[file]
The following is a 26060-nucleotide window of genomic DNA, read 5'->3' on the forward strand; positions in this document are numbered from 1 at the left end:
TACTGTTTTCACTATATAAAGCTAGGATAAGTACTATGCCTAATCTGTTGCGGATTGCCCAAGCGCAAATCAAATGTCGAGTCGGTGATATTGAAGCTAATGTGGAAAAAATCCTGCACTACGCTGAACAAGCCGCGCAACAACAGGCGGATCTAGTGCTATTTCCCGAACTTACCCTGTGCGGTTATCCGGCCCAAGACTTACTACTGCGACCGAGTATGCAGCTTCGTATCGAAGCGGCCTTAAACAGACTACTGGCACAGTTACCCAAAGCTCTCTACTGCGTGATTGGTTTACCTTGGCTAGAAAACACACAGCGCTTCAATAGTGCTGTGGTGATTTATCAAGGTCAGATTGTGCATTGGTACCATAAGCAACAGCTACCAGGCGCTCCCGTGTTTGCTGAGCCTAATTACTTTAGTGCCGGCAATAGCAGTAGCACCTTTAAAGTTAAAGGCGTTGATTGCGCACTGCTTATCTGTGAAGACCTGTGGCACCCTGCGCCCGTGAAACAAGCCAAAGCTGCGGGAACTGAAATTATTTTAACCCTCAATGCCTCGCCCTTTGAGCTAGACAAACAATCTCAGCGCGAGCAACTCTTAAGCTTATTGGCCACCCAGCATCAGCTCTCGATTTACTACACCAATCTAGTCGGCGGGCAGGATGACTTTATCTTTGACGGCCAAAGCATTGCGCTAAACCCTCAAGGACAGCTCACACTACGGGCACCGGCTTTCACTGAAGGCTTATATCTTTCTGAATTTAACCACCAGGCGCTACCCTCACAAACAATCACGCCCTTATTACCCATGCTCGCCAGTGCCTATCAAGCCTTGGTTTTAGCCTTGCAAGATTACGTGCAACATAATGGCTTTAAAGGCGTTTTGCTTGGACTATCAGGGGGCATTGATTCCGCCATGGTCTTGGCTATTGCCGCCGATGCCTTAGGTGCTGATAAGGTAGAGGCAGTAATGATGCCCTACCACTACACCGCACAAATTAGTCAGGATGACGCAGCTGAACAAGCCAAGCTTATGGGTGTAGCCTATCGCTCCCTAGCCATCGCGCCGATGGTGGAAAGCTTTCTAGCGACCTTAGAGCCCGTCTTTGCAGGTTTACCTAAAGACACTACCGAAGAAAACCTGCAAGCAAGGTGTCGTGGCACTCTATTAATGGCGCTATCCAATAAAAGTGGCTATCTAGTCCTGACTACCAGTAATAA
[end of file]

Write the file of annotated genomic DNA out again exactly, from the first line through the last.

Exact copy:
The following is a 26060-nucleotide window of genomic DNA, read 5'->3' on the forward strand; positions in this document are numbered from 1 at the left end:
TACTGTTTTCACTATATAAAGCTAGGATAAGTACTATGCCTAATCTGTTGCGGATTGCCCAAGCGCAAATCAAATGTCGAGTCGGTGATATTGAAGCTAATGTGGAAAAAATCCTGCACTACGCTGAACAAGCCGCGCAACAACAGGCGGATCTAGTGCTATTTCCCGAACTTACCCTGTGCGGTTATCCGGCCCAAGACTTACTACTGCGACCGAGTATGCAGCTTCGTATCGAAGCGGCCTTAAACAGACTACTGGCACAGTTACCCAAAGCTCTCTACTGCGTGATTGGTTTACCTTGGCTAGAAAACACACAGCGCTTCAATAGTGCTGTGGTGATTTATCAAGGTCAGATTGTGCATTGGTACCATAAGCAACAGCTACCAGGCGCTCCCGTGTTTGCTGAGCCTAATTACTTTAGTGCCGGCAATAGCAGTAGCACCTTTAAAGTTAAAGGCGTTGATTGCGCACTGCTTATCTGTGAAGACCTGTGGCACCCTGCGCCCGTGAAACAAGCCAAAGCTGCGGGAACTGAAATTATTTTAACCCTCAATGCCTCGCCCTTTGAGCTAGACAAACAATCTCAGCGCGAGCAACTCTTAAGCTTATTGGCCACCCAGCATCAGCTCTCGATTTACTACACCAATCTAGTCGGCGGGCAGGATGACTTTATCTTTGACGGCCAAAGCATTGCGCTAAACCCTCAAGGACAGCTCACACTACGGGCACCGGCTTTCACTGAAGGCTTATATCTTTCTGAATTTAACCACCAGGCGCTACCCTCACAAACAATCACGCCCTTATTACCCATGCTCGCCAGTGCCTATCAAGCCTTGGTTTTAGCCTTGCAAGATTACGTGCAACATAATGGCTTTAAAGGCGTTTTGCTTGGACTATCAGGGGGCATTGATTCCGCCATGGTCTTGGCTATTGCCGCCGATGCCTTAGGTGCTGATAAGGTAGAGGCAGTAATGATGCCCTACCACTACACCGCACAAATTAGTCAGGATGACGCAGCTGAACAAGCCAAGCTTATGGGTGTAGCCTATCGCTCCCTAGCCATCGCGCCGATGGTGGAAAGCTTTCTAGCGACCTTAGAGCCCGTCTTTGCAGGTTTACCTAAAGACACTACCGAAGAAAACCTGCAAGCAAGGTGTCGTGGCACTCTATTAATGGCGCTATCCAATAAAAGTGGCTATCTAGTCCTGACTACCAGTAATAA